We May Not Need Standards But FTC, FCC Want To Gives Us Regulations

While the standards debate rages on, our industry is fast coming under the influence of government regulations. This week has seen discussions about behavioral marketing at the FTC and the FCC weighing in on ISPs filtering sites.

The behavioral regulations being looked at by the FTC had Google, Yahoo and Microsoft commenting from different angles.

Google wanting to make sure their method of selecting ads was not rolled into the mix stated "our AdWords program allows us to provide ads on Google.com in response to search queries… . We believe this type of advertising should not be considered behavioral advertising, even if such analysis takes into consideration previous search queries." (from Alan Davidson, Senior Policy Counsel and Head of U.S. Policy, Google, Inc.).

Yahoo's VP Global Public Policy David Hantman stated: "The information they will receive when they click through for more information will include an explanation of how customization works, how they can participate in the NAI opt-out, and a link to our privacy policy where they can find more comprehensive information"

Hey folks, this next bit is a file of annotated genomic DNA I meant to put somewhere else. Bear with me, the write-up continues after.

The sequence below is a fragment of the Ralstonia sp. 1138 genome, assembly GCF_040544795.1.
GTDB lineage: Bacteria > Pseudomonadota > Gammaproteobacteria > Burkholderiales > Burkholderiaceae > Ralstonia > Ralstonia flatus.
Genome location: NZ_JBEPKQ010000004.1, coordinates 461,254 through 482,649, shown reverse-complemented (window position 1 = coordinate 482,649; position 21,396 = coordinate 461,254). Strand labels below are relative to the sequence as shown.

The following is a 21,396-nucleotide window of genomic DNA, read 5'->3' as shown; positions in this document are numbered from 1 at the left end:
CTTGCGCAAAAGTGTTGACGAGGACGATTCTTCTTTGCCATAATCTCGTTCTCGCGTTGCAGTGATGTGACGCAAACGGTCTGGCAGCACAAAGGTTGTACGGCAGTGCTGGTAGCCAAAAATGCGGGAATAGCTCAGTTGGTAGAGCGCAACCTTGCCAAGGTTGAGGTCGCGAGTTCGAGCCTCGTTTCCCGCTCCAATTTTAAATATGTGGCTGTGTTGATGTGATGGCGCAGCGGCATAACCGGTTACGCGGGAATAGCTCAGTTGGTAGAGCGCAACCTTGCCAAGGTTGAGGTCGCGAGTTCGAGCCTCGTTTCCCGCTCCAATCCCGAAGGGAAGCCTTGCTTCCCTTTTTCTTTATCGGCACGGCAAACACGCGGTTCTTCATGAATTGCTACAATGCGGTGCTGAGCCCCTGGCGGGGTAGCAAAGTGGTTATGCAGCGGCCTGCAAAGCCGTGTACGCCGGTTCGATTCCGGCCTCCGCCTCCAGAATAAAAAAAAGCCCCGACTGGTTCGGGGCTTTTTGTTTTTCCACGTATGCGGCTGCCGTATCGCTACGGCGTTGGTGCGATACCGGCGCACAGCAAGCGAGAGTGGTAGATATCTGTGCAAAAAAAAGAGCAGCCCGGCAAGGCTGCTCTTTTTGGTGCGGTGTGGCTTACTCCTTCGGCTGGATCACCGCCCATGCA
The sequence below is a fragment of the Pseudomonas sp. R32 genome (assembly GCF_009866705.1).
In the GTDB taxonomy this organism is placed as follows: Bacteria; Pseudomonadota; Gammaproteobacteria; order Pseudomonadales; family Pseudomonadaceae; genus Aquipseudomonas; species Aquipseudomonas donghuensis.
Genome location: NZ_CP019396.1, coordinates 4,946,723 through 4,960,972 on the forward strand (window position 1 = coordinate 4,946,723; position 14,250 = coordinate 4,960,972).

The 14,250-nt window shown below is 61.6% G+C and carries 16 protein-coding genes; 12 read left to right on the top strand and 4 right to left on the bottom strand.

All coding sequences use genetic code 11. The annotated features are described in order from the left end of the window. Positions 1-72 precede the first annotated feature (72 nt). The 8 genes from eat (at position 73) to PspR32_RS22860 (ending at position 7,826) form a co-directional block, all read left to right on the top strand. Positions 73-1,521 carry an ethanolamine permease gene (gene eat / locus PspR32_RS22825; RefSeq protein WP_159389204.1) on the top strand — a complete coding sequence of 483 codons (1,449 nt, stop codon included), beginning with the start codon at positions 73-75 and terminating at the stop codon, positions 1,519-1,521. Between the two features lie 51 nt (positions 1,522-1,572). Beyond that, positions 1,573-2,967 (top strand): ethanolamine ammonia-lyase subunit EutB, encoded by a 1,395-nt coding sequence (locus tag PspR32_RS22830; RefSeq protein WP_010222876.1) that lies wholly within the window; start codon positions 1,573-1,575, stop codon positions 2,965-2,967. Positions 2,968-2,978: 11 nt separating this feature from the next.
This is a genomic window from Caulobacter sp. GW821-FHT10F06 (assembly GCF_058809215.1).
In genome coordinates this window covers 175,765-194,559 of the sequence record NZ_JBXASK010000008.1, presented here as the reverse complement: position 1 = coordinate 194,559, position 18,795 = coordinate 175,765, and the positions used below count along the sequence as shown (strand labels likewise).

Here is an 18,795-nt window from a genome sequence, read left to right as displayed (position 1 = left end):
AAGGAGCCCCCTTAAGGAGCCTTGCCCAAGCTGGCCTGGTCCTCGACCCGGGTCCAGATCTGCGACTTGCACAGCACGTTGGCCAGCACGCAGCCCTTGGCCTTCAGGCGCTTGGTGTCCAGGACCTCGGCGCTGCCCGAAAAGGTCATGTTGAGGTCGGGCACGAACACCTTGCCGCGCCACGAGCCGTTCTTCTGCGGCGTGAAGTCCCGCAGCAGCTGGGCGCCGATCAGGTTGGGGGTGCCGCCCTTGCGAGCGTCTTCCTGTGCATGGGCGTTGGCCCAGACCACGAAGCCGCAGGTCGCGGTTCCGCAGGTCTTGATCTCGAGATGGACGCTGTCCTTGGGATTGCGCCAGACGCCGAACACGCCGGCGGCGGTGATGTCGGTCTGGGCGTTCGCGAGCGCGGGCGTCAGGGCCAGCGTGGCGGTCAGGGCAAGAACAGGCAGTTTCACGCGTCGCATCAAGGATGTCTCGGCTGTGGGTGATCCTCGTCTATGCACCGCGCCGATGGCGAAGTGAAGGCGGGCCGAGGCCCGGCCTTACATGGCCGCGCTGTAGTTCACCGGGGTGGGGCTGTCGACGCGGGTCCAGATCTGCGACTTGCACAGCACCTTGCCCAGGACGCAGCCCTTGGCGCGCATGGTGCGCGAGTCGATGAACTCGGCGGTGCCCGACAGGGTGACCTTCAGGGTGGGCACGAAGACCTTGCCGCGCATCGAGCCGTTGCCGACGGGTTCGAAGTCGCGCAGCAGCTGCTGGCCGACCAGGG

While Microsoft provided a list of ways to possibly address the issue:
Sensitive Personally Identifiable Information Advertising - Opt-in Consent;
Personally Identifiable Information Advertising - Propsective Use: Opt-out Choice;
Retroactive Use: Opt-in Consent; Behavioral Advertising — Opt-out Choice;
Multi-Site Advertising - Pass-through Notice;
Online Advertising - Prominent Notice, Security, Data Retention.

About the author

Frank Watson has been involved with the Web since it started. For the past five years, he headed SEM for FXCM -- at one time one of the top 25 spenders with AdWords. He has worked with most of the major analytics companies and pioneered the ability to tie online marketing with offline conversion.

He has now started his own marketing agency, Kangamurra Media. This new venture will keep him busy when he is not editing the Search Engine Watch forums, blogging at a number of authoritative sites, and developing some interesting online community sites.

He was one of the first 100 AdWords Professionals, a Yahoo and Overture Ambassador, and a member or mod of many of the industry forums. He is also on the Click Quality Council and has worked hard to diminish click fraud.